I need help in analyzing the chords of Rachmaninoff's Piano Concerto No.2 measure 86. In the snippet below, the measure is encapsulated by a green box. enter image description here. Score is from and can be found here.

EDIT : As suggested by NReilingh, here are my thoughts: I do know that the first measures in this segment (mm 83-85) is EbM7, Abdim7, Eb. The first beat of measure 86 consists of the notes C, Eb, G, Bb, so my guess is that it is a Cmin7/Bb chord. The third beat of measure 86 consists of the notes Ab, D, Gb, Cb, so my guess is that it is a Ab half-diminished chord.

  • Can you edit the question to include your current thought process on the matter? What does it look like to you, and what is giving you doubts? Straight analysis (like a homework question) is generally off-topic, but it's much better if we can help you solve a problem.
    – NReilingh
    Oct 11, 2014 at 5:21

2 Answers 2


To my ear, the measure sounds like descending diminished 7th chords. Beats 1 and 2 f# diminished 7th and beats 3-4 d diminished 7th. (I'm not sure how Pat gets a d half-diminished chord with that c-flat so prominent, but maybe I've misread it.) On the first beat the g and b-flat are suspensions from the previous measure, which resolve down chromatically. They in turn are suspended (with a respelling of the f-sharp) and resolve down after beat 3.

The D-flat in the melody is a mode mixture which is ubiquitous in Rachmaninoff. This is the exact same kind of modal mixture you get in the big theme in the Moderato section of the last movement. That theme enters in B-Flat, but he introduces an A-flat into the melody over chromatic harmony. It's common in Rachmaninoff to move freely between the major and parallel minor.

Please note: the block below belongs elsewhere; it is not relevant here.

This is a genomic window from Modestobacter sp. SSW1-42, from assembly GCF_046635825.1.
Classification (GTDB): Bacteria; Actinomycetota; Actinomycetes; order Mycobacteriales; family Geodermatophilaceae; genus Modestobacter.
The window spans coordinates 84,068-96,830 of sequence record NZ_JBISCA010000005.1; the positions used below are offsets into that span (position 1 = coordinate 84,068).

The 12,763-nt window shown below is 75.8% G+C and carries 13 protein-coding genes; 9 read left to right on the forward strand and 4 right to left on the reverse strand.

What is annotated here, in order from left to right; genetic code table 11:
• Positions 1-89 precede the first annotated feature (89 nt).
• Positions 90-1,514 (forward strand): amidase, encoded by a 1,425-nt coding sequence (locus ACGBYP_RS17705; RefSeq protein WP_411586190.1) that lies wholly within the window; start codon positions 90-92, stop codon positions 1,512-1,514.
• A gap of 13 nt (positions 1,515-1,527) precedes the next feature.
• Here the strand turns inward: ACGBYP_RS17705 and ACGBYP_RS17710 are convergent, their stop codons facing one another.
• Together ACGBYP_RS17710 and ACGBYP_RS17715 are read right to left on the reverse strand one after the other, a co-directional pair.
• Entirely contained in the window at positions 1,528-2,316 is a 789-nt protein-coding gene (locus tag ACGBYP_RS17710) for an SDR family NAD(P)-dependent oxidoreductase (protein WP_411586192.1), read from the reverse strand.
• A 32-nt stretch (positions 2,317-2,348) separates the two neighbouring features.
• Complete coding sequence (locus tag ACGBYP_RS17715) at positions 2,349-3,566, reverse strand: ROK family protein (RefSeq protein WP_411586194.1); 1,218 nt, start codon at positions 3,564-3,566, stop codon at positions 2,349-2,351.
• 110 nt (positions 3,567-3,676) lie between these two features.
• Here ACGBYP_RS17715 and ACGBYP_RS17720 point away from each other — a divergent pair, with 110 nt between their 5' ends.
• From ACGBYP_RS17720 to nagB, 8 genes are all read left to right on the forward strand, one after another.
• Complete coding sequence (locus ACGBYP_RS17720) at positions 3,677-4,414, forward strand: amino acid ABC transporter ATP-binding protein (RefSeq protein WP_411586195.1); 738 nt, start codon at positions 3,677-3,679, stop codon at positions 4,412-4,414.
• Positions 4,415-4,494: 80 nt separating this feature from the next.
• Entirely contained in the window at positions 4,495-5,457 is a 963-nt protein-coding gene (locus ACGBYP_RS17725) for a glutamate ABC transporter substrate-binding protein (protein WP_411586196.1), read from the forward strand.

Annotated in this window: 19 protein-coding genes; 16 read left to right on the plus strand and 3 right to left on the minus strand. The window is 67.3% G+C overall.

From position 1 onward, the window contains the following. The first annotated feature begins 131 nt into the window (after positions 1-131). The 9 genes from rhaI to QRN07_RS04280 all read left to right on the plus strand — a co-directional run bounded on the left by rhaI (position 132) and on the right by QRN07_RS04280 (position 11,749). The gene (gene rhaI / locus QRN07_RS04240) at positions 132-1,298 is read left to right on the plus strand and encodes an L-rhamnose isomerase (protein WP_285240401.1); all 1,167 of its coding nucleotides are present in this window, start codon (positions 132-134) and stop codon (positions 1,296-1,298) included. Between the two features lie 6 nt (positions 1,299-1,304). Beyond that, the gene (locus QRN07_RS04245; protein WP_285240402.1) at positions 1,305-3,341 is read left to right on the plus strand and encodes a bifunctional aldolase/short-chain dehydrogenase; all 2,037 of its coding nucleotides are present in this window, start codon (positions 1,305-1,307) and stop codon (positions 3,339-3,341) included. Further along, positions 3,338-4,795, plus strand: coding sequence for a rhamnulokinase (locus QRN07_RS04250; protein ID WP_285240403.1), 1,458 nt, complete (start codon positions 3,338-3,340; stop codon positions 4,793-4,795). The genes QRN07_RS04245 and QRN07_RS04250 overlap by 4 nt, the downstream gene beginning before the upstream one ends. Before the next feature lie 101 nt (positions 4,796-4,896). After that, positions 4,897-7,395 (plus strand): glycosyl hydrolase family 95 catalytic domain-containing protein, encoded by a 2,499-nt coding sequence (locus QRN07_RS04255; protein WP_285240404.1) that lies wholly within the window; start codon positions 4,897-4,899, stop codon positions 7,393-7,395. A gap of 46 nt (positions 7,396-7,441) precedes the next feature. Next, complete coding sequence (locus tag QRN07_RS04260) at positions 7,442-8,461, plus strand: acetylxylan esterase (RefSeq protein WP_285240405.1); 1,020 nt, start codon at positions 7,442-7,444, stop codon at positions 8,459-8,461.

• Oh man, you're right, don't know what I was talking about with that half-dim. I'll edit my answer, thanks. Oct 11, 2014 at 2:09
  • No problem…given your credentials, I assumed I misread something or it was just an oversight.
    – user13034
    Oct 11, 2014 at 19:07

Interesting segment. I think that the second half of the measure can be heard as a D-diminished-7th in third inversion, and thus functions pretty normally as vii-dim-4/2 leading to the I6/4 of the following measure that isn't in your example. The Db in the top voice admittedly complicates that analysis, but I don't think it's dispositive. The first half of the measure is more problematic. On the one hand, it's clearly just a sequence, with precisely the same pattern as the second half of the measure but written a half-step higher (spelled like F#-diminished 7, but just as likely heard as an Eb-diminished 7). On the other hand, it does seem to have a possible hearing (underlined by Rachmaninoff's or the engraver's choice of F#) as a secondary vii of a G chord. This is strengthened by the D natural in the upper voice on beat 2 which could make a secondary V of G. The ultimate resolution to Eb is thus both a perfectly normal vii-I progression, with a hint of a deceptive progression due to the first chord's implication of a temporary G as tonic.

That's probably a bit of a stretch, but I do think it adds a interesting layer to the progression. For the most part, it seems to be more of an ornamental chord moving in sequence down by half step to a vii-4/2.

[Thanks to MarkM for the correction about the chord qualities.]

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